I swatched using SweetGeorgia Party of Five Mini -Skein set in ‘Snapdragon’, and had fun playing around with the wonderful colours in this set. I have a tough time resisting mini skeins, and sets like these are well suited to experimenting with colourwork if you feel unsure of your colour matching abilities.

I often don’t feel very confident putting colours together, and there have been many times I thought I had my colours all figured out, swatched, and ended up totally disappointed. Here are my tips for taking the guesswork out of colourwork, if you also sometimes feel a little intimidated:

  1. Just use two colours. There’s no rule saying that because a chart or pattern calls for 12 different colours you have to use 12 different colours.  Low contrast (light grey and medium grey, for example) or high contrast (black and white, or dark purple and light pink) can be used for any chart.
  2. Try using a gradient yarn with a solid (or heathered) contrast colour. Or mix it up and use two different gradient yarns that contrast with each other!
  3. Use a mini skein set of pre-matched colours. A mini skein set with a good mix of light and dark is ideal, because they have already done the hard work of figuring out which colours would look good together. This can provide you with endless opportunities to try combining colours together in different types of charts and developing your abilities to figure out great combos. For example, this was my first swatch (chart is found on page 44, the Sweden section):

While I liked the way the pistachio colour flowed into the medium green, I tried to reverse the contrast and make the background green above the middle line, and it totally didn’t work. But that’s okay! Swatching is brilliant for playing around with colour. I was much happier with my second chart attempt (also on page 44):

You Should Totally Get This Book If: You love colourwork and the idea of playing around with new ideas, and you want a solid resource that gives you a massive array of choice and possibilities.

You Probably Should Not Get This Book If: You want help choosing colours to go together, and you like a lot of advice about colour. The real gold of this book is the focus on designing with colourwork and the black and white charts, not advice on colours.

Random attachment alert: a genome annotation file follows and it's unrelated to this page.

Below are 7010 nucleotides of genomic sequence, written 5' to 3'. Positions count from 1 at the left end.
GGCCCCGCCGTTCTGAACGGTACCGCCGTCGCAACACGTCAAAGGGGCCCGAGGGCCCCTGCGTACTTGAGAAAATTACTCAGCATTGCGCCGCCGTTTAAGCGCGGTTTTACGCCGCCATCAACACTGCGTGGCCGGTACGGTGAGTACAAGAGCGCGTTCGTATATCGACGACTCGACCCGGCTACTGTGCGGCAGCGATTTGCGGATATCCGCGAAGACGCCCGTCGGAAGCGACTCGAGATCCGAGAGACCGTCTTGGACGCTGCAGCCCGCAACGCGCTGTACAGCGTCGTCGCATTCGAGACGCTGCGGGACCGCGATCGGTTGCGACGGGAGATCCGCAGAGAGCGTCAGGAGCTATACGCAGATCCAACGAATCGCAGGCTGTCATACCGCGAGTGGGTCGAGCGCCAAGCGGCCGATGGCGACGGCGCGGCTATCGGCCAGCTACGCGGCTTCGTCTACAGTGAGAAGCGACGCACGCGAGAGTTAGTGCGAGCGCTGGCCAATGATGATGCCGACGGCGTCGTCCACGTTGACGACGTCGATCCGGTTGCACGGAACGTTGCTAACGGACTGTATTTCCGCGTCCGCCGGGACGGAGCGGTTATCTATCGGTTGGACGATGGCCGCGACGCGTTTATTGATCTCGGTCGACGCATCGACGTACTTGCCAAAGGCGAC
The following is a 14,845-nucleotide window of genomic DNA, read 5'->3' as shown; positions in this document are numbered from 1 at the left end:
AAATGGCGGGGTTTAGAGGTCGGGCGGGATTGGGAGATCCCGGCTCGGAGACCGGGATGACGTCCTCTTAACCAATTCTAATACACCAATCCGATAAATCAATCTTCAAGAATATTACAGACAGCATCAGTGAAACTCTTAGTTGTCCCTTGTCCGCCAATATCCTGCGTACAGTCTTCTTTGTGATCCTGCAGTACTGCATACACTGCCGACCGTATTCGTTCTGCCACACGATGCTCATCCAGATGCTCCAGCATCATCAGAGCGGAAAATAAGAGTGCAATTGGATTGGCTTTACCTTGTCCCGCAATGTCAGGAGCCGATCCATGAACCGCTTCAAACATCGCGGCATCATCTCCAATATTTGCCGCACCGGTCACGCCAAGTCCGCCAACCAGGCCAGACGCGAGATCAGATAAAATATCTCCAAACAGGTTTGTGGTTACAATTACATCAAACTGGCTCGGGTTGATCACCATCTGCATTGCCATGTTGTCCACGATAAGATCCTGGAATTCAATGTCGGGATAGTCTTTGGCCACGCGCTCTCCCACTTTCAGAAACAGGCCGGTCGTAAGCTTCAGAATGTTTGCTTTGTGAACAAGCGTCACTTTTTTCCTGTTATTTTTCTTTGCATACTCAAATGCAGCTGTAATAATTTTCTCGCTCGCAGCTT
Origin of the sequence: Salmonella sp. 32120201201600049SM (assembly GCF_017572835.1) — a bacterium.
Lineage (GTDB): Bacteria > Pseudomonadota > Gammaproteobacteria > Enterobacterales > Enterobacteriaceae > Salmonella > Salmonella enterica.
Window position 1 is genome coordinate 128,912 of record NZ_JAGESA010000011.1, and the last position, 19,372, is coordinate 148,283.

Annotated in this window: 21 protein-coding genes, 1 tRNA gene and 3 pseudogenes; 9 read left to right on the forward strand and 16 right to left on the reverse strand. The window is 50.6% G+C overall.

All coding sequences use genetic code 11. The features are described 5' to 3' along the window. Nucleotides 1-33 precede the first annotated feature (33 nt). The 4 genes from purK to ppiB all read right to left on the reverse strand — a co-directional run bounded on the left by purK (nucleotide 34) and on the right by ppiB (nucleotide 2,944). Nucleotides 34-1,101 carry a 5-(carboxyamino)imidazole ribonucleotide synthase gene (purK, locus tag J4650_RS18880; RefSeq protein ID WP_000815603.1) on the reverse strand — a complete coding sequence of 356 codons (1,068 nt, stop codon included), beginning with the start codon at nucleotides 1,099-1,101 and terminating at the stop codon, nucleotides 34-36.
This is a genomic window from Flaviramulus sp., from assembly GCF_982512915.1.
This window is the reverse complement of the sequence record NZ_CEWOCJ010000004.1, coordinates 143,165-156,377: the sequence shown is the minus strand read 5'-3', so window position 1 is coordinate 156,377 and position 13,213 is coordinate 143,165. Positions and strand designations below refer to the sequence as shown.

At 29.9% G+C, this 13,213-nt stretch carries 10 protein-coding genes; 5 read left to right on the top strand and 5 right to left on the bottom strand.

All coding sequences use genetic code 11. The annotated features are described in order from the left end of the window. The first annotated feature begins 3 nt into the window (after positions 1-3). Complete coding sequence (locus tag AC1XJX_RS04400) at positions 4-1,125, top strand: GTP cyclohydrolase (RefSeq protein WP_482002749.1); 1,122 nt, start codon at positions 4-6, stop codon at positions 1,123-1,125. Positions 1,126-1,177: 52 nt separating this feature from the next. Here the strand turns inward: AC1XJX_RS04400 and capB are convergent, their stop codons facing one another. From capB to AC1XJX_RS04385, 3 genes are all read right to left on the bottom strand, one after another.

Tudor Roses is unlike any other knitting book you will encounter. The concept centralizes on 14 women from the Tudor dynasty, which is in and around the era of the infamous Henry VIII. There is a pattern inspired by each woman, and it is prefaced with a quote from a letter that each woman wrote hundreds of years ago. To me this is like a knitter’s coffee table book, in that it is such a work of art.  I have read the letters so many times, that even if I never knit a single pattern I would keep it. There have been many beautiful knits from this book, and you can see all the patterns on Ravelry here. Not all of them are colourwork, either! One of my favourite patterns is Lady Mary, a beautiful colourwork wrap:

The design calls for 9 different colours, but you could achieve a very similar effect with using a gradient yarn and a contrast colour.  My other favourite is Katharine of Aragon:

This stunning jacket has 13 colours, but there is a handy chart that indicates the darker and brighter colour values, so it would be easy to convert to a two-colour version. You could also customize your own with fewer contrasting colours. While most of the patterns feel quite dressy (they were inspired by queens and princesses, after all), if you feel like modifying you could change them up or use different, more casual colours. Imagine Lady Mary just in shades of cream and grey, for example.

This Book is Definitely for You If: You design garments, feel comfortable modifying patterns or experimenting with colour, or if you have been wanting more dressy knits in your life.

This Book is Totally Not for You If: You don’t find the concept a little interesting and you prefer your knits super simple and straightforward.

The good folks at Dover Publications have very kindly offered a coupon code for 25% off of ANY book on their site. Really, any book at all! There’s loads of knitting titles to choose from here, and you can click around and check out all their other craft books, if you happen to be multi-craftual.  Here’s the coupon code: WRBG

Who doesn’t love a giveaway? Dover Publications is also giving away one copy of Tudor Roses (US and Canada addresses only. I’m sorry international friends!)

Click here to view this promotion.

Entry for the giveaway will close on Wednesday, March 8th at 5 p.m. EST. The winner will be announced on Friday, March 10th!

**This is a sponsored post from Dover Publications. All opinions are entirely my own.